Bacteria Function and Structure
Using high magnification imaging, a team of researchers has identified several never before seen structures on bacteria that represent molecular machinery. The research is published this week in the Journal of Bacteriology, published by the American Society for Microbiology.
"The study drives home the point that a wealth of information remains to be discovered even about the fraction of bacteria that we know about, " said Catherine Oikonomou, PhD, a research scientist in Grant J. Jensen's laboratory at the California Institute of Technology, Pasadena. "Even well-studied species contain prominent structural features that we didn't know about before, whose function is still unknown."
The study grew out of a chance observation of previously unknown appendages on the bacterium, Prosthecobacter debontii. "We couldn't find any clues about their identity in the literature, " said Oikonomou.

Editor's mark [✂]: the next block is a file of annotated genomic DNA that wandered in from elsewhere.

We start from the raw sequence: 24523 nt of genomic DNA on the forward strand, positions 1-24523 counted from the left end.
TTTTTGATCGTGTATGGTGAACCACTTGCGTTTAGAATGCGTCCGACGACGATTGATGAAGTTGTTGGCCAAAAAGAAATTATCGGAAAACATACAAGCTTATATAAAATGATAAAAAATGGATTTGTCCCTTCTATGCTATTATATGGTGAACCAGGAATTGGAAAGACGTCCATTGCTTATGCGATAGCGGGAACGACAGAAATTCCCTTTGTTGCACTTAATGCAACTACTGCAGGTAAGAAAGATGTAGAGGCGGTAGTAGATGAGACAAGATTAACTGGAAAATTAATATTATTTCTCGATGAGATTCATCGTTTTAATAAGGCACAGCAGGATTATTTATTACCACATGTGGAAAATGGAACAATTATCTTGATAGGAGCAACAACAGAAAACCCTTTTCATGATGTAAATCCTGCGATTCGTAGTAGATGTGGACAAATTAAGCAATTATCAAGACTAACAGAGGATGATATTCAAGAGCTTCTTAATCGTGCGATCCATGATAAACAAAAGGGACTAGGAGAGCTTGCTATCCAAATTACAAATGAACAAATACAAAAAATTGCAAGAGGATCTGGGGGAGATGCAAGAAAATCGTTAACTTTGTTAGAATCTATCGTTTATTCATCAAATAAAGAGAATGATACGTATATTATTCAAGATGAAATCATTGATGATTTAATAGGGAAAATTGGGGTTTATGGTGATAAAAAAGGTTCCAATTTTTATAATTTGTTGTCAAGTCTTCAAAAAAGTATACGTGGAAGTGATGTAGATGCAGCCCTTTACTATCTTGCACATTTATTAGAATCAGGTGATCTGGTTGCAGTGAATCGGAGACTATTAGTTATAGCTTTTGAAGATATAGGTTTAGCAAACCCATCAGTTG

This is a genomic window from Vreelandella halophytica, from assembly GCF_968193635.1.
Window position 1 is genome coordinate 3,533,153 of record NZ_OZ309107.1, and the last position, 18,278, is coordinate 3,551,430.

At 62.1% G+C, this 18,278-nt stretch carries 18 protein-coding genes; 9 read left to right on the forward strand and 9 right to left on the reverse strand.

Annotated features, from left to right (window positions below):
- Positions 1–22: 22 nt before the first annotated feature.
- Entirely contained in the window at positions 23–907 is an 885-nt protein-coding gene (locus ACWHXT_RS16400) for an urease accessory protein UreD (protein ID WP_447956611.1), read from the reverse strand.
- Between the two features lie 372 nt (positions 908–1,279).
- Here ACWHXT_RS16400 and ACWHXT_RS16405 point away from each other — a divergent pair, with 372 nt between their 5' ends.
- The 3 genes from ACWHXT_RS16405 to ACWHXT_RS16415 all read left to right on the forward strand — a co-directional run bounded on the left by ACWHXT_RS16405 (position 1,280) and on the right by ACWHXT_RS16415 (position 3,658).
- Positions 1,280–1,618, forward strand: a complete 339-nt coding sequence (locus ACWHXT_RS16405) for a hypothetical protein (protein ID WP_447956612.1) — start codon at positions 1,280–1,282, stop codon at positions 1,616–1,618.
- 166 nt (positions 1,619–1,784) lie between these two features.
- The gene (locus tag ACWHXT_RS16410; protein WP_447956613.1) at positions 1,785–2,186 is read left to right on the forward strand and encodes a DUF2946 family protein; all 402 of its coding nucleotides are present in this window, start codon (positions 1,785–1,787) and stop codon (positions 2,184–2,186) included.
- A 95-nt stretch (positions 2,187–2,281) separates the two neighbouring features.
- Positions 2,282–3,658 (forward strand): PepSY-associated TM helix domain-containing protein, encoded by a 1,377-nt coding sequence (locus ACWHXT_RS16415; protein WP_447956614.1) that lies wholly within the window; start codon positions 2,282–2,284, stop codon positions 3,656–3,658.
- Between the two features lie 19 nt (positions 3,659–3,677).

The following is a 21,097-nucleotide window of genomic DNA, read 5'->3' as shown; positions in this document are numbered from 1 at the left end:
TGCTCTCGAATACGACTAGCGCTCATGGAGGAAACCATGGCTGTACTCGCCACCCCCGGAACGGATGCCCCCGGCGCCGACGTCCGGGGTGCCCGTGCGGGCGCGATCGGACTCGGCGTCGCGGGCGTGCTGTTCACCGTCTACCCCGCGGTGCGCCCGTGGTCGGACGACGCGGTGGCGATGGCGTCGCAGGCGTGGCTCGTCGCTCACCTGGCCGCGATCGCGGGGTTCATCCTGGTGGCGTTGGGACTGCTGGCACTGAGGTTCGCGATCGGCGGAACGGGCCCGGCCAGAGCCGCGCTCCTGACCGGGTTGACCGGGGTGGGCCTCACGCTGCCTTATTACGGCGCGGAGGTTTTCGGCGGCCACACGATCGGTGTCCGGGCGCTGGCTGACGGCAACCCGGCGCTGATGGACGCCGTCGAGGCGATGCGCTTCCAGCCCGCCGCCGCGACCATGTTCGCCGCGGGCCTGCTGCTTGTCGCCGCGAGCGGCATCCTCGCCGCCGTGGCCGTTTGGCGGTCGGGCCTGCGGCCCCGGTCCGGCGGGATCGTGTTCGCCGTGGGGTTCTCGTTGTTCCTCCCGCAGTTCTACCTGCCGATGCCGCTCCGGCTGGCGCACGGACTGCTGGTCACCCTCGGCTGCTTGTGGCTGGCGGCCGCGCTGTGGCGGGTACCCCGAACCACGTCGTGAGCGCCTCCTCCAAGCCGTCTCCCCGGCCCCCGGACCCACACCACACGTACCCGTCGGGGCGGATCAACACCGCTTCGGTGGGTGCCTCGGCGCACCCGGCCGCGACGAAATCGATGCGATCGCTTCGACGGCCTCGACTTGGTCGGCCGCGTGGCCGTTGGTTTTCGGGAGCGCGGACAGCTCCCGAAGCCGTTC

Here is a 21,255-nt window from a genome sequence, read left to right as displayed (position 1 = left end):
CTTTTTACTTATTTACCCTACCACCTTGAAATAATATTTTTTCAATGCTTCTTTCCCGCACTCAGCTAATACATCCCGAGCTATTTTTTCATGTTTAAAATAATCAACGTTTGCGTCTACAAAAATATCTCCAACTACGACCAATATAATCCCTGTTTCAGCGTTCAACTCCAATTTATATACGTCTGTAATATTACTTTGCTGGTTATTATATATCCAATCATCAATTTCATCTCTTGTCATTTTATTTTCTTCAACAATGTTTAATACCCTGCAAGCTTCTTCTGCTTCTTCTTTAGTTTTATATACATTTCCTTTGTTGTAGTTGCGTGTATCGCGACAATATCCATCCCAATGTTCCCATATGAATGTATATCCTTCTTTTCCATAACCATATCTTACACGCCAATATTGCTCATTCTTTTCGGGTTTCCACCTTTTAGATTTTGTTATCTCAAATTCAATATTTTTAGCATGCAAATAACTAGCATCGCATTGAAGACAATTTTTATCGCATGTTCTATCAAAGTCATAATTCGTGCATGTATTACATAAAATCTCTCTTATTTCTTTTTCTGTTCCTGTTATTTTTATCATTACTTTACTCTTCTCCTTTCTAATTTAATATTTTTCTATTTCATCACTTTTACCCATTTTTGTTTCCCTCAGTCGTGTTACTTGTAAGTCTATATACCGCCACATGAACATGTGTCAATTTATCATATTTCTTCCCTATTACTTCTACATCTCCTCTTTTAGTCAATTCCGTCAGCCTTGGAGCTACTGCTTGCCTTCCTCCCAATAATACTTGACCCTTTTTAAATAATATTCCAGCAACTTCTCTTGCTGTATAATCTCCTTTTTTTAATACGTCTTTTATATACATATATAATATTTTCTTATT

Following that discovery, the investigators, led by Megan Dobro, PhD, assistant professor of human biology at Hampshire College, Amherst, MA, conducted a visual survey of 3D electron cryotomograms of intact cells from 88 species of bacteria, all culled from a database that included 15, 000 of these images, that had been collected by the Jensen laboratory. (This technique provides 3D views of macromolecules and cells.)
The study's purpose in publishing what is essentially a catalog of these novel structures is to generate research into their structure and function, by sharing them with a broad audience of bacterial cell biologists, said Oikonomou.
During the 20th century, the interior of bacterial cells had been viewed as relatively simple, unlike the more complex eukaryotic cells of all multicellular organisms. "But in the last ~20 years, electron cryotomography has allowed us to visualize bacterial cells in an intact, fully-hydrated state, preserving their internal structures, " said Oikonomou.